Ireland's Damien McGrane made four birdies on his final seven holes to join American Anthony Kang at the top of the leaderboard after the second round of the Johnnie Walker Classic in Perth today.
The 37-year-old from Meath followed his opening 66 with a four-under-par 68 to draw level on 10-under with Kang, who carded his second consecutive 67 at The Vines Resort and Country Club.
Spain's Ignacio Garrido, Japan's Hiroyuki Fujita and New Zealand amateur Danny Lee all carded 68s to finish the day tied for third place on nine under in the £1.25 million event which is sanctioned by the European, Asian and Australasian Tours.
First-round leader Robert Jan-Derksen was tied for the lead with Kang for much of the afternoon but a run of three consecutive bogeys saw him finish with a level-par 72 that dropped him into a tie for sixth with eight other players on eight-under, including world number 11 Anthony Kim (68) and John Bickerton (70).
Graeme Storm and South Africa's David Frost shot the day's best rounds of 64 to join Colin Montgomerie and Ian Poulter in an 13-way tie on seven-under.
Lee Westwood recovered from a quadruple-bogey nine on the third to card a 73 that put him on five-under along with Paul Casey, who shot a 68.
But world number nine Camilo Villegas of Colombia and Australian legend Greg Norman will not be around for the weekend after failing to make the cut of three-under-par. Villegas shot a 71 to finish on one-under, while Norman's 72 saw him finish on two-over.
McGrane was handily placed at six-under after the opening round and improved to eight-under before suffering consecutive bogeys on the ninth and 10th.
But the Irishman reeled off three straight birdies from the 12th to 14th to move back into contention and holed his sixth birdie of the day at the final hole to grab a share of top spot with Kang.
'I played better off the tee today and hit more fairways, which was helpful,' said McGrane, who recorded his maiden European Tour win at last year's Volvo China Open.
'I'm putting quite nicely again today. I made some mistakes in the middle of the round but I played solid overall and bounced back well from those mistakes at the ninth and 10th to shoot four-under.
'After a bit of a shake in the middle it was nice to bounce back with three birdies in a row and I could have birdied a lot more holes.'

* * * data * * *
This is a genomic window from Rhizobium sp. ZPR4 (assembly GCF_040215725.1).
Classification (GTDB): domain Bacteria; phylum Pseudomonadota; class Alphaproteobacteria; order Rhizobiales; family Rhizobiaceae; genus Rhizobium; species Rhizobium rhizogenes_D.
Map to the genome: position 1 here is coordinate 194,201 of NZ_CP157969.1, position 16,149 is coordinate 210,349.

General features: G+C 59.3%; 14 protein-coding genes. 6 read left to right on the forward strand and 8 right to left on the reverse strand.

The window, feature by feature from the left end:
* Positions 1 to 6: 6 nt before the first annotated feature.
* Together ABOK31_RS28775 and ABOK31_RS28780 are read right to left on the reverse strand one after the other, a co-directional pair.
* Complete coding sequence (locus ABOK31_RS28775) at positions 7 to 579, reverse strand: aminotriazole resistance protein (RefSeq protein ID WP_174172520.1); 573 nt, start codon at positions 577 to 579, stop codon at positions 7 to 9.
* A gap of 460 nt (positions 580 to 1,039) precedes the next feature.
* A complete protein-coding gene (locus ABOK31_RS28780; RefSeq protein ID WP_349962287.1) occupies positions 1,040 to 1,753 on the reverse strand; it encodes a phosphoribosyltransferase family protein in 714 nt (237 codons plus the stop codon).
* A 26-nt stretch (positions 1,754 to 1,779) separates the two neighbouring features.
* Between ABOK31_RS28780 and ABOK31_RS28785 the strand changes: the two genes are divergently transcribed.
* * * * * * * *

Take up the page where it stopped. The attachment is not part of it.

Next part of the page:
Kang, the winner of last week's Maybank Malaysian Open, moved into contention for his second consecutive win with a five-under 67 earlier in the day.
The 36-year-old began the morning three strokes behind Derksen but enjoyed an excellent start, rolling in a 25-footer for birdie on his opening hole, the 10th, and holing three straight birdies from the 13th to 15th.
He made another on the 17th to go out in 31 and after making the turn, found a fairway bunker on the third but picked up his sixth birdie of the round by blasting to within two feet of the pin.
A bogey on the 17th was the only blemish of the round but it did little to wipe the smile off the Korean-American's face.
'The formula for shooting a good score in golf basically is driving it in the fairway and putting it on the greens and holing a lot of putts. I've been doing that the last three rounds in Malaysia and the first two rounds over here,' said Kang.
'If that continues onwards, it's just a matter of whether the putts drop in or not but I'm just basically having the time of my life right now.
'I'm not making too many mistakes and I'm holing a lot of putts so it feels great to be on the golf course right now.
'I'd be lying to you if I said I didn't think about winning two in a row but we've got a pretty stellar field and world-class players over here. For me to do that is statistically against the odds and pretty improbable.
'However this is a sports competition and that's why we play.'